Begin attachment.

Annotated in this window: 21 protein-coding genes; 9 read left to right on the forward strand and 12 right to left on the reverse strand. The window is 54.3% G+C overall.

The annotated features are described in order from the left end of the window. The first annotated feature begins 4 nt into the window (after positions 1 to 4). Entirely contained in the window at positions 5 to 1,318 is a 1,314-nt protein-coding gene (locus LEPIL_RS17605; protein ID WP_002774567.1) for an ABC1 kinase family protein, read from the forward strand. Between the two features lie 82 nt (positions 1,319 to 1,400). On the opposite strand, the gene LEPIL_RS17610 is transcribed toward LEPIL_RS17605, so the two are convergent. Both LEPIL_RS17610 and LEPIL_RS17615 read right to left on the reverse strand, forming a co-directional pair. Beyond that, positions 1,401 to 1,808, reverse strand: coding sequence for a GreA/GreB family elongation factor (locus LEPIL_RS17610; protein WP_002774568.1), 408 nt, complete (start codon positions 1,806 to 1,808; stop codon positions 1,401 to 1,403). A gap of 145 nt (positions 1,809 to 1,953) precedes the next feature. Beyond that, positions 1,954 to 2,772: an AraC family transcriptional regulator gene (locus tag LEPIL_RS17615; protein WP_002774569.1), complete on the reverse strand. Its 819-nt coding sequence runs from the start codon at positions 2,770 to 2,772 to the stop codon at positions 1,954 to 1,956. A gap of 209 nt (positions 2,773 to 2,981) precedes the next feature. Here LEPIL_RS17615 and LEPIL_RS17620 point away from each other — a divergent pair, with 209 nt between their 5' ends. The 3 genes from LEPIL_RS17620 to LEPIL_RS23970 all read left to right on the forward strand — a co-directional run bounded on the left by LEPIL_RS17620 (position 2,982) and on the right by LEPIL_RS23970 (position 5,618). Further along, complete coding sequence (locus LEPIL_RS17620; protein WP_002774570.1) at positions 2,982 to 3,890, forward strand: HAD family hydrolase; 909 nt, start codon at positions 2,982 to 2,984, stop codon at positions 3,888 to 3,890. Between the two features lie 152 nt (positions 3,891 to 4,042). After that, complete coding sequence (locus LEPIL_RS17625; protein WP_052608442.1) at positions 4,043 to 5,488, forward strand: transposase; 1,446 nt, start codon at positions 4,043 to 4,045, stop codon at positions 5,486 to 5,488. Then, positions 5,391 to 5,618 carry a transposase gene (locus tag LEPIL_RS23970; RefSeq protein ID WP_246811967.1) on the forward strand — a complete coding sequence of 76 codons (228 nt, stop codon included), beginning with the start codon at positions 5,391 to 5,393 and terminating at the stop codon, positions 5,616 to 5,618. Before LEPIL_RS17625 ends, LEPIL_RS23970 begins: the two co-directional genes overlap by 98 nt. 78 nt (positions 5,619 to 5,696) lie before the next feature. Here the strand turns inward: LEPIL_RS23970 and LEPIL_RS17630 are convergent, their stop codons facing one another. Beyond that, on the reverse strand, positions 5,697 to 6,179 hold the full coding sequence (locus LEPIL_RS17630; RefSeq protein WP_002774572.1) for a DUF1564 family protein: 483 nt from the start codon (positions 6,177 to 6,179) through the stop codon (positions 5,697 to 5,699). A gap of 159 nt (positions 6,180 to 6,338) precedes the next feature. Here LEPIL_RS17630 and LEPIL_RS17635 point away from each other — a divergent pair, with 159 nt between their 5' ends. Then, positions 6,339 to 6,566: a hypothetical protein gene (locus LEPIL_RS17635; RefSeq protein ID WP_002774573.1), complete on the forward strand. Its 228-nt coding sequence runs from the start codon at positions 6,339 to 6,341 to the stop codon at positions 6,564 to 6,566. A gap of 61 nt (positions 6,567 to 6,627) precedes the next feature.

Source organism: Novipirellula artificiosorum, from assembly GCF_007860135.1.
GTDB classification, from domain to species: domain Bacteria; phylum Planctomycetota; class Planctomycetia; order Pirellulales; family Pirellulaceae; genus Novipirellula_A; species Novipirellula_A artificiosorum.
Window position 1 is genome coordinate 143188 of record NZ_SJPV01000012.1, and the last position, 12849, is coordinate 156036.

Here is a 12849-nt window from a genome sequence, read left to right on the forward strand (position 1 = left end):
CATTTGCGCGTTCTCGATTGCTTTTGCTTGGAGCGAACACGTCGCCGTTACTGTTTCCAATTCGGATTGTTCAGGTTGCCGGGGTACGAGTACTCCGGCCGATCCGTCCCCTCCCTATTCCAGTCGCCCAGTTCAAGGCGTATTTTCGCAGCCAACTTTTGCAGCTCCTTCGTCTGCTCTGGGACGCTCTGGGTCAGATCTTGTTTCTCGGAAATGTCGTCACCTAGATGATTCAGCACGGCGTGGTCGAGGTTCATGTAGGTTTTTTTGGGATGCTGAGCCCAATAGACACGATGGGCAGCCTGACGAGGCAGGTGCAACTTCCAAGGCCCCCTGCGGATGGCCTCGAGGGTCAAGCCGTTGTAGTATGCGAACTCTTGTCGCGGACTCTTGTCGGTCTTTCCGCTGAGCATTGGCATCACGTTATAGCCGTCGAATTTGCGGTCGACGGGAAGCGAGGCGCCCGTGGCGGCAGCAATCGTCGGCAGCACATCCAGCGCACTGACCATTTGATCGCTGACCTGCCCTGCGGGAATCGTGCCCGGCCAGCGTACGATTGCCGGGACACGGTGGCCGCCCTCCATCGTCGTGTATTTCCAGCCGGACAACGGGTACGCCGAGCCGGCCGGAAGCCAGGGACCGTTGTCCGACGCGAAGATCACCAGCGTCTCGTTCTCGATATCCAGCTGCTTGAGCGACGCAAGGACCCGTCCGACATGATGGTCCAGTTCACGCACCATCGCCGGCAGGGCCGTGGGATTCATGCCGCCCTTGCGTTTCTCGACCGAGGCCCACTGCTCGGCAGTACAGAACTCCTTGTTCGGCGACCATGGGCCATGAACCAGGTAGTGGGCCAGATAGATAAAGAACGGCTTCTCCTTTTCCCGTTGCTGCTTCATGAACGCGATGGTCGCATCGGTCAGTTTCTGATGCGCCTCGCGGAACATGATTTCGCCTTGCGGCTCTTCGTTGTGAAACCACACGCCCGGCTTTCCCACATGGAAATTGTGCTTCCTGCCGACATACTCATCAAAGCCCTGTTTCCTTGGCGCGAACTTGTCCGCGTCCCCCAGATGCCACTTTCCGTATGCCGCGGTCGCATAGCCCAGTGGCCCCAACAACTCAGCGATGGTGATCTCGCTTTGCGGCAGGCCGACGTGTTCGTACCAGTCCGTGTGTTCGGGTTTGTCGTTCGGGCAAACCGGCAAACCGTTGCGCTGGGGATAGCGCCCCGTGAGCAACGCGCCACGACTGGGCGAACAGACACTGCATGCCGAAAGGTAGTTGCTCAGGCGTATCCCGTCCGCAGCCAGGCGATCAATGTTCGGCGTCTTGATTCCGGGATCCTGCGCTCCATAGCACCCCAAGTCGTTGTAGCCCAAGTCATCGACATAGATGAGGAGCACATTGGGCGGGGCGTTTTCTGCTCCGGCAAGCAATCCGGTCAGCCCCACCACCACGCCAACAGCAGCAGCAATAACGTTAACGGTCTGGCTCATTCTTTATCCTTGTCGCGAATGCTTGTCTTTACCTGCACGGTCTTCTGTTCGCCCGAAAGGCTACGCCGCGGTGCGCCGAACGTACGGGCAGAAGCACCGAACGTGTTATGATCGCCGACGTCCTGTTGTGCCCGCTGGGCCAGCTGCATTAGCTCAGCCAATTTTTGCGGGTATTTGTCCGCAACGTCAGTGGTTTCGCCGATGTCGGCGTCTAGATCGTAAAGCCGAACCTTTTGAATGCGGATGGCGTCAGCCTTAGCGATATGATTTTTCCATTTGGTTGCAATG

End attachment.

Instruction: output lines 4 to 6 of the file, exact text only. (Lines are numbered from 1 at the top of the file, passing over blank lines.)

GTDB classification, from domain to species: domain Bacteria; phylum Planctomycetota; class Planctomycetia; order Pirellulales; family Pirellulaceae; genus Novipirellula_A; species Novipirellula_A artificiosorum.
Window position 1 is genome coordinate 143188 of record NZ_SJPV01000012.1, and the last position, 12849, is coordinate 156036.

Here is a 12849-nt window from a genome sequence, read left to right on the forward strand (position 1 = left end):